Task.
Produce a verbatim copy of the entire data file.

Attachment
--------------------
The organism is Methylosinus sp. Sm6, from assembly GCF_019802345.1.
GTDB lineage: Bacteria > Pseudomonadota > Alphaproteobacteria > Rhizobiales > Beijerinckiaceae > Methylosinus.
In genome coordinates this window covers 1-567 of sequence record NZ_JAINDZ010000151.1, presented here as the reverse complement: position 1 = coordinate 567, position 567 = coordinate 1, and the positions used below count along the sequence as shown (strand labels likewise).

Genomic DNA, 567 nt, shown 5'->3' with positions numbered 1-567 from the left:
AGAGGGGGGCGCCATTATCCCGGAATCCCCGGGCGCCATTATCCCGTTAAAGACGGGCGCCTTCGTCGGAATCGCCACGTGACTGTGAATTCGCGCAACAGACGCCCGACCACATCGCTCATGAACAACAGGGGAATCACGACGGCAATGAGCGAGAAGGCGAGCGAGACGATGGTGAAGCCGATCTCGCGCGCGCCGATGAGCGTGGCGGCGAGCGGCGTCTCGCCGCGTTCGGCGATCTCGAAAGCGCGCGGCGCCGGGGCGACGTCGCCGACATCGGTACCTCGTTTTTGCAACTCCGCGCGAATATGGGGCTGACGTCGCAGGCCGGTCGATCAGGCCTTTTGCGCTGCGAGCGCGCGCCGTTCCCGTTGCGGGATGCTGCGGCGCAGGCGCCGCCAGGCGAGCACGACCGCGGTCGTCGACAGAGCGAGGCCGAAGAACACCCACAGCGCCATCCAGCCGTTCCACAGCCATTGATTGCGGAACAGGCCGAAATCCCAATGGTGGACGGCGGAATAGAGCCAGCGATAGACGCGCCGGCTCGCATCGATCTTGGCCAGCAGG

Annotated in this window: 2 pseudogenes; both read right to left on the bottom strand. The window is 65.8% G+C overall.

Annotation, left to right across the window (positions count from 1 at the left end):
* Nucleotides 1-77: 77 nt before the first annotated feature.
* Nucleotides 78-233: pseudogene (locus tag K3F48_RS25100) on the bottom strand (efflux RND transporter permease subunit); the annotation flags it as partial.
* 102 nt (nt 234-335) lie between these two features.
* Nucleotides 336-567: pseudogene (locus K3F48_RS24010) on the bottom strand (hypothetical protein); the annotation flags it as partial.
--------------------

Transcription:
The organism is Methylosinus sp. Sm6, from assembly GCF_019802345.1.
GTDB lineage: Bacteria > Pseudomonadota > Alphaproteobacteria > Rhizobiales > Beijerinckiaceae > Methylosinus.
In genome coordinates this window covers 1-567 of sequence record NZ_JAINDZ010000151.1, presented here as the reverse complement: position 1 = coordinate 567, position 567 = coordinate 1, and the positions used below count along the sequence as shown (strand labels likewise).

Genomic DNA, 567 nt, shown 5'->3' with positions numbered 1-567 from the left:
AGAGGGGGGCGCCATTATCCCGGAATCCCCGGGCGCCATTATCCCGTTAAAGACGGGCGCCTTCGTCGGAATCGCCACGTGACTGTGAATTCGCGCAACAGACGCCCGACCACATCGCTCATGAACAACAGGGGAATCACGACGGCAATGAGCGAGAAGGCGAGCGAGACGATGGTGAAGCCGATCTCGCGCGCGCCGATGAGCGTGGCGGCGAGCGGCGTCTCGCCGCGTTCGGCGATCTCGAAAGCGCGCGGCGCCGGGGCGACGTCGCCGACATCGGTACCTCGTTTTTGCAACTCCGCGCGAATATGGGGCTGACGTCGCAGGCCGGTCGATCAGGCCTTTTGCGCTGCGAGCGCGCGCCGTTCCCGTTGCGGGATGCTGCGGCGCAGGCGCCGCCAGGCGAGCACGACCGCGGTCGTCGACAGAGCGAGGCCGAAGAACACCCACAGCGCCATCCAGCCGTTCCACAGCCATTGATTGCGGAACAGGCCGAAATCCCAATGGTGGACGGCGGAATAGAGCCAGCGATAGACGCGCCGGCTCGCATCGATCTTGGCCAGCAGG

Annotated in this window: 2 pseudogenes; both read right to left on the bottom strand. The window is 65.8% G+C overall.

Annotation, left to right across the window (positions count from 1 at the left end):
* Nucleotides 1-77: 77 nt before the first annotated feature.
* Nucleotides 78-233: pseudogene (locus tag K3F48_RS25100) on the bottom strand (efflux RND transporter permease subunit); the annotation flags it as partial.
* 102 nt (nt 234-335) lie between these two features.
* Nucleotides 336-567: pseudogene (locus K3F48_RS24010) on the bottom strand (hypothetical protein); the annotation flags it as partial.